South Africa


Basil David Kivedo – unbreakable Struggle hero who left ANC for DA after Zuma took power

Basil David Kivedo – unbreakable Struggle hero who left ANC for DA after Zuma took power
Basil David Kivedo. (Photo: Gallo Images / Rapport / Deon Ferreira)

Basil David Kivedo was a real hero, a guerrilla who knew the pain of torture and electrical shocks, but refused to be broken or turned. He was also passionate about national reconciliation, the Afrikaans language, and fish and chips.

As spring settled over the Western Cape on Saturday, 15 October 2022, and the region’s floral kingdom gave its traditional dazzling display, a funeral service was held in Worcester for Basil David Kivedo, one of the most principled, tortured but unbreakable and courageous people ever to take up arms to free South Africa from racial oppression.

The Umkhonto weSizwe veteran died of a heart attack on 3 October 2022 at the age of 71, a month before he would have added another year to his life. He will be cremated and his ashes will be buried next to his parents, John and Madelein, in Uitenhage in the Eastern Cape.

Kivedo, classified as “coloured” by the old regime and still regarded as one by the new democratic order even in death, belonged to a generation of leaders who studied at the University of the Western Cape (UWC) and turned that tertiary institution – designed to churn out compliant, grovelling coloured graduates – on its head.

Appointed in 1973 as a sociology lecturer at UWC – which then was controlled by Broederbonders – he saw students as allies in the battle against the minority regime. The UWC campus became a frontline of sorts, as students resisted. 

In 1976, as the resistance spark against the government was reignited in Soweto, he organised a student walk-off from campus.

In the intense security-monitored state which was South Africa then, it was inevitable that he would be detained without trial. In 1980, he was held at Pollsmoor Prison for 14 days. He was tortured but refused to sign an agreement with the agents of the state that he would abandon his political activism.

He was later detained at Victor Verster Prison in Paarl and held for 90 days. Again, torture – and the pain and humiliation that were its companions – were visited upon him as his jailers held him incommunicado.

Released after this spell in jail, he was detained again two weeks later and held for 180 days in terms of South Africa’s then security laws. Again, he held on to his strong political beliefs and refused to sign any agreement despite being tortured once more. He was subsequently detained again and incarcerated indefinitely.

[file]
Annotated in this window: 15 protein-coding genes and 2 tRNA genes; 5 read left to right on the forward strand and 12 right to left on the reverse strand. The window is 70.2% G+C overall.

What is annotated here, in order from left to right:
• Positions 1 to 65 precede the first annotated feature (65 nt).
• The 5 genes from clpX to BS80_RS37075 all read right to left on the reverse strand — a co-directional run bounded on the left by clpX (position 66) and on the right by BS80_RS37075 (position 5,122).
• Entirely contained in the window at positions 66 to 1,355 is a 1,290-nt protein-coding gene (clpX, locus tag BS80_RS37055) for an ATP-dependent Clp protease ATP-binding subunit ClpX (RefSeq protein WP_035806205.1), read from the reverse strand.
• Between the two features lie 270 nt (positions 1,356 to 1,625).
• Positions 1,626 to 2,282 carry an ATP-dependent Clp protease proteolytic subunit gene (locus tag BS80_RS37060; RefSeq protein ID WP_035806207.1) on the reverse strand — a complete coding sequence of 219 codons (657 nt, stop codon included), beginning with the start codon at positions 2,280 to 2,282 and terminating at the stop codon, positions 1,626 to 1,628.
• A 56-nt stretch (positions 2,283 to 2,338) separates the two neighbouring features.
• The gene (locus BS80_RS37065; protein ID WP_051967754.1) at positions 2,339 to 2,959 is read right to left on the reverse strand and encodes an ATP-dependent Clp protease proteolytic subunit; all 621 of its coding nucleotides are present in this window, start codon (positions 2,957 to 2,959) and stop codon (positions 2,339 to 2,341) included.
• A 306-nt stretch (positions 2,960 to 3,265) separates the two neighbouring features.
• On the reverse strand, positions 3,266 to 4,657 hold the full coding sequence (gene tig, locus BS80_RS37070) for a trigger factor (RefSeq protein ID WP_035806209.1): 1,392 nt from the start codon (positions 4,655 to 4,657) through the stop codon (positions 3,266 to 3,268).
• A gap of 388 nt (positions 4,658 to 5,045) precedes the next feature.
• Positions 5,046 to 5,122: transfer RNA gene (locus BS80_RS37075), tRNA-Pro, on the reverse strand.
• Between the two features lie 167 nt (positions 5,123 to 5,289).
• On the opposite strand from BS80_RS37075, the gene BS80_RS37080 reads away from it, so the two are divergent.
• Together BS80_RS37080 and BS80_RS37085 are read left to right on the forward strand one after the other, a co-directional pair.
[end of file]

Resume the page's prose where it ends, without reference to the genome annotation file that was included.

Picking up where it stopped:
Recalling these harrowing times, his brother, Brian, remembered how in 1980 he had accompanied his parents on a prisoner visit to Victor Verster.

“My father told me afterwards, ‘I don’t think Basil is going to make it’. Our parents were badly affected when Basil was later locked up indefinitely. I feared that I was going to lose my parents and my brother.”

The funeral of Basil David Kivedo. (Photo: Garnett Wicomb / Die Son)

Family members at the funeral of Basil David Kivedo. (Photo: Garnett Wicomb / Die Son)

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Released in 1980, he found himself unemployed because UWC claimed that he had absconded despite his being imprisoned. The University of Transkei offered him a position, but he was refused a “visa” to enter the homeland of Transkei.

Speaking about some of the mental torture his brother was forced to endure, Brian said that Basil was once taken to a high tower and told how far it was to the ground should he fall. On another occasion, he was blindfolded and told to run for it – he feared that he would be shot in the back. 

On some winter nights, ice cold water was deliberately thrown on his jail bed and threadbare blanket.

Apart from constant abuse in detention, such as regular electric shocks and beatings, Kivedo was also to pay in other more personal ways for his political activism.

Said Brian: “It cost him his first marriage. Basil suffered and offered up a lot for the struggle.”

After Nelson Mandela’s release from prison in 1990, he became one of his advisers. He was also an adviser to Mosiuoa Lekota when he was Minister of Defence, and was an executive member of the MK Veterans’ Association.

Disenchanted with Jacob Zuma’s leadership, he left the ANC in 2010 and joined the DA. In 2011, he became Executive Mayor of the Breede Valley Municipality. He also served as a DA member of the Western Cape legislature.

One of my fondest memories of Basil is sitting in his mayor’s office in Worcester eating fish and chips while discussing the governing party’s betrayal of the principle of non-racialism, among others.

If we want a country anchored in reconciliation and true democracy, we should continue the mission for real change battled for so bravely by Basil and others. DM

Dennis Cruywagen is the author of Brothers in War and Peace and The Spiritual Mandela. He is a former deputy editor of Pretoria News, as well as the recipient of two Harvard fellowships, a Nieman and a Mason, and holds a master’s degree from Harvard’s Kennedy School of Government. He was also an ANC spokesperson.


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